ASEAN KEY DESTINATIONS
Film piracy holds back Thailand
The widespread illegal recording of films in theatres and a delay in the anti-camcording law are expected to keep Thailand on the US priority watch list of intellectual property violators for another year, officials say.
The law was drafted by the Commerce Ministry but is still being considered by the Council of State. It is unlikely to be passed by this government since an election is imminent, said Deputy Commerce Minister Alongkorn Ponlaboot.
The law will make any act of piracy a criminal case, not a civil offence, said Mr Alongkorn. "Most criminals hire teenagers under 18 to record movies illegally, making it hard to bring their employers to court on a civil offence," he said.
"We are confident the new law will close the loopholes, making it difficult for violators and their bosses to evade punishment."
Mr. Alongkorn has met with theatre owners, movie producers and involved parties to consider stiffer measures such as installing infrared cameras in theatres to monitor for piracy.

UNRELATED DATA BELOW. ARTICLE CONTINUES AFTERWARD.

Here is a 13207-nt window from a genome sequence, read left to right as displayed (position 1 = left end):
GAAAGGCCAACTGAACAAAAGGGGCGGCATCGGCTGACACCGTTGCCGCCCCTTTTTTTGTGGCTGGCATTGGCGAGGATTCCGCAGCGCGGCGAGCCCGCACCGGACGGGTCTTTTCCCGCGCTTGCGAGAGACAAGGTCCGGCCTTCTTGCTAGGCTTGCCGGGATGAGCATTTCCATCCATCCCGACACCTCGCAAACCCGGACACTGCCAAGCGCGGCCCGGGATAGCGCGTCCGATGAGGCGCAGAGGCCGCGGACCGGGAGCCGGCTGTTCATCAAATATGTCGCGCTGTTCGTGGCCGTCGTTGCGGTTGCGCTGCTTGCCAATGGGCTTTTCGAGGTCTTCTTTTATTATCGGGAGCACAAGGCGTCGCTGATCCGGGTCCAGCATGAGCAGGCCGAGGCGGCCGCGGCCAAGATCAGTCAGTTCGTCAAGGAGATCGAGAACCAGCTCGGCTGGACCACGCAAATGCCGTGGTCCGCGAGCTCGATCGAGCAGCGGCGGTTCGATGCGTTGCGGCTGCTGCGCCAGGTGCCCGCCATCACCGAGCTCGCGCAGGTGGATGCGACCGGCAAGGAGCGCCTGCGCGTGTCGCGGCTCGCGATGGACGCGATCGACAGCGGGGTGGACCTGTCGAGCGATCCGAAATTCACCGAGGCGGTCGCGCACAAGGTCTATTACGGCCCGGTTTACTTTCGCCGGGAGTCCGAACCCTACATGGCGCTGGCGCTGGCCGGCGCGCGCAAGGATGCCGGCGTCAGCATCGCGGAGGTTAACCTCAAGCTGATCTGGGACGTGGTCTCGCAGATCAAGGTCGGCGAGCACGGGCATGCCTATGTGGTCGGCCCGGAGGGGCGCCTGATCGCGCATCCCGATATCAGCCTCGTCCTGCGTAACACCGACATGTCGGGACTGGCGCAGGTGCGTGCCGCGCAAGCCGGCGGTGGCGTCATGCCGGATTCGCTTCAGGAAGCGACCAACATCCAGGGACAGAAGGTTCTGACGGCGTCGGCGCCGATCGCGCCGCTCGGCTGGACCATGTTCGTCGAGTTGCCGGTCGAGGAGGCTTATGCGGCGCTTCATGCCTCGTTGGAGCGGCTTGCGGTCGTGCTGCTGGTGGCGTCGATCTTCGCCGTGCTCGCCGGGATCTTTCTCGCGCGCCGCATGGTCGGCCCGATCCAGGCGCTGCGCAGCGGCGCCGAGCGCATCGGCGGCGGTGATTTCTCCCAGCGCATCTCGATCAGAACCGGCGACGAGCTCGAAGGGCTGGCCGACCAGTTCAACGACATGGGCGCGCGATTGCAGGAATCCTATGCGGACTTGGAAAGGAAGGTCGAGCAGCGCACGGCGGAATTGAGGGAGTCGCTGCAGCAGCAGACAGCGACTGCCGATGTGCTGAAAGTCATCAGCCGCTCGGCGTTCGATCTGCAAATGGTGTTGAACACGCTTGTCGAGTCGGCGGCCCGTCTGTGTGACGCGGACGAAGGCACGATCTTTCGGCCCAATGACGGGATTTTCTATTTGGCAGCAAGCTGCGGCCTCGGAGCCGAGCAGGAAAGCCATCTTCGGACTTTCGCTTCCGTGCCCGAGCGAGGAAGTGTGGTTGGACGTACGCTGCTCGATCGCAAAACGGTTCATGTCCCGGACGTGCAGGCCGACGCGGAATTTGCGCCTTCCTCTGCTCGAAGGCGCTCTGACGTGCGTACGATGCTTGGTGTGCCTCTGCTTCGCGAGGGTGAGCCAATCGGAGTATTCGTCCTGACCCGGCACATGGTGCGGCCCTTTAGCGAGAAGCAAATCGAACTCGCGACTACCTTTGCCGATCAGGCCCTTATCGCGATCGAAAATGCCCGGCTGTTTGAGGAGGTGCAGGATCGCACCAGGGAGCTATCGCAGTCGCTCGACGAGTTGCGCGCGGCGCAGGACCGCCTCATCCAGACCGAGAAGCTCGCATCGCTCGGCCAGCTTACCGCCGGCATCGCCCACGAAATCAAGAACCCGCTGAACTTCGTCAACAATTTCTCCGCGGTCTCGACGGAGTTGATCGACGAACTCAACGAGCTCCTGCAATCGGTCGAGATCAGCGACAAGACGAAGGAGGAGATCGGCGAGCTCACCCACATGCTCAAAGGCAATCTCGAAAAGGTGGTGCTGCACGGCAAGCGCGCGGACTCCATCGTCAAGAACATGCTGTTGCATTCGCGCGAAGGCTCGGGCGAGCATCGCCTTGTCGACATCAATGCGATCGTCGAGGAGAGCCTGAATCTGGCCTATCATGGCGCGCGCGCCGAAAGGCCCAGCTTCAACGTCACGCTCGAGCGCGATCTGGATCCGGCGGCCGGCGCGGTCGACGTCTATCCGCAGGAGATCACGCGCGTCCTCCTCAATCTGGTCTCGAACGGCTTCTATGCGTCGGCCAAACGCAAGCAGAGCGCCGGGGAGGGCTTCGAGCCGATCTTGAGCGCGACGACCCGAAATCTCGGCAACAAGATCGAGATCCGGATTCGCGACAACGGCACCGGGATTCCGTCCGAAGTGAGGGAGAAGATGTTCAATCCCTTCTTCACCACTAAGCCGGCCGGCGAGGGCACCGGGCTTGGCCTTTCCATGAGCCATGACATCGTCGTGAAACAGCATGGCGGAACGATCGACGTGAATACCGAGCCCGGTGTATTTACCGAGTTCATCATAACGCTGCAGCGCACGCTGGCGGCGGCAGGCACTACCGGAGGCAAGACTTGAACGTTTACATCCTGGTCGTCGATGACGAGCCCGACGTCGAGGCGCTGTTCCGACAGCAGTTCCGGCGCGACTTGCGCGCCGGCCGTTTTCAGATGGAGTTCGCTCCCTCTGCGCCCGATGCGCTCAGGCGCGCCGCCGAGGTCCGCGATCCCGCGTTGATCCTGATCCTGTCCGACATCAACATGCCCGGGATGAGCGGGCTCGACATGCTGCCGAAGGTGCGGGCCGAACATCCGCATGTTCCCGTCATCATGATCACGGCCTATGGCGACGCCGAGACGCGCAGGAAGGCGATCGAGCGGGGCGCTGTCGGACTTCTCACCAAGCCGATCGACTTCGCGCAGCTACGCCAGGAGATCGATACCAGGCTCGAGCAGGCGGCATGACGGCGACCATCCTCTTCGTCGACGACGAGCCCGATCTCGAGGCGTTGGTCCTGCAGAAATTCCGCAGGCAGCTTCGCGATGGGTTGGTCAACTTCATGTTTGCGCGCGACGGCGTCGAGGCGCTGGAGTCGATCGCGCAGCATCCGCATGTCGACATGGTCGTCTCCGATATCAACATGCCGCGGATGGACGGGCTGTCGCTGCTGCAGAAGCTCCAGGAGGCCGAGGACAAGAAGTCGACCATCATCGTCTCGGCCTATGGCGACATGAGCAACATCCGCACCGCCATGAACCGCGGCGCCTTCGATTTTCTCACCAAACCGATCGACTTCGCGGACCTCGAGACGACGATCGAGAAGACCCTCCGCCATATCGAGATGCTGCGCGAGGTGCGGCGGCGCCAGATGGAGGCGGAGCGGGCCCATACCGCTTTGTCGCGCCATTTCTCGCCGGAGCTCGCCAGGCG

The Motion Picture Association, the powerful lobby group for the Hollywood film industry, alleges Thailand has the highest rate of camcorder piracy in Southeast Asia.
The MPA, together with the International Intellectual Property Alliance and the Cable & Satellite Broadcasting Association of Asia, have filed complaints with the US Trade Representative to ask it to keep Thailand on its list.
The priority watch list enables the US government to levy trade sanctions, though such threats are rarely carried out.
Washington will announce the list on April 30, said Pajchima Tanasanti, director-general of the Intellectual Property Department.
Letters that do not contain full contact information cannot be published.
Letters become the property of AseanAffairs and may be republished in any format.
They typically run 150 words or less and may be edited
submit your comment in the box below